Readers of this page know that I have been struggling recently with my golf-life balance and trying to find the time to get enough play and practice to maintain my effectiveness. I had a thought about a month ago; that to give myself a chance, I needed to make golf more of a second nature activity, like tying your shoes. After all, how often do we tie our shoes, maybe twice a day? Does anyone screw up tying their shoes? No. Does anyone have to think about how to tie their shoes? No. Like golf, it’s a learned activity, and while we may have spent a few hours practicing while we were very young, we dedicate merely seconds per day and execute flawlessly every time. If only golf were so easy.
The Plan: A week before I left for Myrtle Beach, and every day in the two weeks since I have returned, I’ve made sure to chip and putt for just 15-20 minutes at a golf course on my way home during the evening commute. My family hardly misses me. In the two weeks that I’ve been back, I’ve only played nine holes twice, and will attempt 18 tomorrow, but the return on these mini time investments has been big. I’m very comfortable over any short game shot and am executing fearlessly. More importantly, I’m not thinking about the shot or putt, just feeling it during the rehearsal strokes and pulling the trigger. The metrics have been good as well. I’ve never chipped and pitched on the Myrtle trip so effectively and today during my 9-hole round was 3 for 3 on up and downs.
The mechanics of the daily routine. I arrive at the course and select one club to work with and three balls. Vary the club daily but make sure to putt at least every third day. I also put a tee in my pocket in the event that all the holes on the practice green are occupied and I need to set up my own target. Only practice for the prescribed time and focus intently on every shot; make every precious second count. The short duration makes concentration easy and the only distraction I deal with is the occasional pack of children getting themselves ready for their twilight nine-hole event.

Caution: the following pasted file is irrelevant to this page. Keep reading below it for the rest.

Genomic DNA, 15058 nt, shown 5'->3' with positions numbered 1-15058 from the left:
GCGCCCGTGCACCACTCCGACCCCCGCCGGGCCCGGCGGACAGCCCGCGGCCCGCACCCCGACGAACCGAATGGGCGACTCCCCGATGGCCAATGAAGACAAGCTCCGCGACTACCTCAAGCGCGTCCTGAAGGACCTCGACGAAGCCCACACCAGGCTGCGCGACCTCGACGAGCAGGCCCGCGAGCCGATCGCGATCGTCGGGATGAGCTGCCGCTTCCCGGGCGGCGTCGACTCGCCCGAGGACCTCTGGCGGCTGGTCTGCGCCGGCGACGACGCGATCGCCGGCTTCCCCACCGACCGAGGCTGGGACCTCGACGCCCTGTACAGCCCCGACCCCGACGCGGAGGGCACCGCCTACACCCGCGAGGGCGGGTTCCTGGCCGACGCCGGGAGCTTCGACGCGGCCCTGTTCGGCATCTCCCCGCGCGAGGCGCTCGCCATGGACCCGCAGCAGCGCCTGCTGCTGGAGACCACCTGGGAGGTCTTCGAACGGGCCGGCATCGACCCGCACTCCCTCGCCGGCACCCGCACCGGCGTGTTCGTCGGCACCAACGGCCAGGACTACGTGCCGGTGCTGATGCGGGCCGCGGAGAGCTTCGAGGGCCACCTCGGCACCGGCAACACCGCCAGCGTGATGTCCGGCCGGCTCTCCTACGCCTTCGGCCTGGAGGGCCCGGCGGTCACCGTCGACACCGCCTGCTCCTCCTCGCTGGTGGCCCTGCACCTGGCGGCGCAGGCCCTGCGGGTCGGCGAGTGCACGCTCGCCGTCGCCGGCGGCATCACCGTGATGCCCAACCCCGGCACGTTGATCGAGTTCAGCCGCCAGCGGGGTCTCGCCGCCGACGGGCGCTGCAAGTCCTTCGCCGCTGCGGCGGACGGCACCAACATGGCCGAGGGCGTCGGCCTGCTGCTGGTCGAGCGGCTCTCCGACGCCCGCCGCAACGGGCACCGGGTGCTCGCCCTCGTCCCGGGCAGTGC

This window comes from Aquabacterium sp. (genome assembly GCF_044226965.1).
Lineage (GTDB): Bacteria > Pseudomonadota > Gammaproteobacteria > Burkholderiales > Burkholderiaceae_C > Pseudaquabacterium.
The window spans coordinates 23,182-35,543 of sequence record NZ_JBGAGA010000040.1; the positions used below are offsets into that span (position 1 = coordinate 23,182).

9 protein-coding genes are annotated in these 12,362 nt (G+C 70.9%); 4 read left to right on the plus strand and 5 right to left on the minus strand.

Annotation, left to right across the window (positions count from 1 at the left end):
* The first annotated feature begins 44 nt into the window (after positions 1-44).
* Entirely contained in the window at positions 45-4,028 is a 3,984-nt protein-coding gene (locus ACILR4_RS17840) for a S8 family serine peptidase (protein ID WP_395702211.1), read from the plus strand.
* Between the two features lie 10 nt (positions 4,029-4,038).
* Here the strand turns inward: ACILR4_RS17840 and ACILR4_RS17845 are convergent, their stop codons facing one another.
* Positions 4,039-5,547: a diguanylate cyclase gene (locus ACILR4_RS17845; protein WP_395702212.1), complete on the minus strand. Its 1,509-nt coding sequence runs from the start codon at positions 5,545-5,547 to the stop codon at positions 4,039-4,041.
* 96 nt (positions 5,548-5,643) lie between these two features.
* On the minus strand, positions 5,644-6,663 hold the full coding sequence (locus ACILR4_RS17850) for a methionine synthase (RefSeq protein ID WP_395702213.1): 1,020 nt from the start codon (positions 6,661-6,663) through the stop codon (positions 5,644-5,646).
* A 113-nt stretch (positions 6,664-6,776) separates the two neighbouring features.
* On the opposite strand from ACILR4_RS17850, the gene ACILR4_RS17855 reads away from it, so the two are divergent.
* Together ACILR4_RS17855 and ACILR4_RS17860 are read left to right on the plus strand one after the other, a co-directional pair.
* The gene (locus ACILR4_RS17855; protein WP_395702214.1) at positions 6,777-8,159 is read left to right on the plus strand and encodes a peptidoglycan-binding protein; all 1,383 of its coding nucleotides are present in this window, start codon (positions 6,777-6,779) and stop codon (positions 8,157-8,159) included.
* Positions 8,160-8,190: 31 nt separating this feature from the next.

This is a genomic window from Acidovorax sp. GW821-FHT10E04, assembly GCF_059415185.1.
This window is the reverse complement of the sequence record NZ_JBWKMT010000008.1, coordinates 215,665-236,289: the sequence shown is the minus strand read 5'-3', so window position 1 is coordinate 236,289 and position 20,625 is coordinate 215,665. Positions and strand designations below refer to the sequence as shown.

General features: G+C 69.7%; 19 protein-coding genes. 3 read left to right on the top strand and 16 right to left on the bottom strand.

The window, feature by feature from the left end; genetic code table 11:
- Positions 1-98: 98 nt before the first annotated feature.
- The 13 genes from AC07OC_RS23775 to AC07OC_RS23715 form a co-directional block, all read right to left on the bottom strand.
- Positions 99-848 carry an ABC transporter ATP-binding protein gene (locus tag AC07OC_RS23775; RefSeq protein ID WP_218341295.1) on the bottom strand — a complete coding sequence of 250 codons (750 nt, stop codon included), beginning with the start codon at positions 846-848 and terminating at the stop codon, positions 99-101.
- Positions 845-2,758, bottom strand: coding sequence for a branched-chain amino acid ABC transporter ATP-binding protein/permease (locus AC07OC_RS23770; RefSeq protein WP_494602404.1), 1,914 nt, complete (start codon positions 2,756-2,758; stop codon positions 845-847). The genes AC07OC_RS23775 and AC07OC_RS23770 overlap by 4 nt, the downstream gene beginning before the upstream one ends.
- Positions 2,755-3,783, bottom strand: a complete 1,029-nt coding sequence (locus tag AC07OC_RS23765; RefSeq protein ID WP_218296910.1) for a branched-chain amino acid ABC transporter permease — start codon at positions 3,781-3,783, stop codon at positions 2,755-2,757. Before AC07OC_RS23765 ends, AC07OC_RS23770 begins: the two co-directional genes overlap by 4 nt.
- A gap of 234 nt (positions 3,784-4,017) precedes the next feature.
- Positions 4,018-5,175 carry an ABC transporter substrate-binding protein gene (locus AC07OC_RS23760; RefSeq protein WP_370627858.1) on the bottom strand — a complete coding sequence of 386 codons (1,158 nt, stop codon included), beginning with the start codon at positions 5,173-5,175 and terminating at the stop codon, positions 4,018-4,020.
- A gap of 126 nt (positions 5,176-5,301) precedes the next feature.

So you say, “Brian, what does this do for your ball striking?” Nothing, except fill me with confidence that if I miss the green, I’ve got a good shot at saving par. As a result, I’m more relaxed on the full swings.
Remember, there are no pictures on the scorecard, and everyone doesn’t need 10,000 hours of practice to become proficient, so try working your short game in these little micro-bursts and see if this doesn’t work for you as well. Anyone out there had any success with this method? Good luck if you try!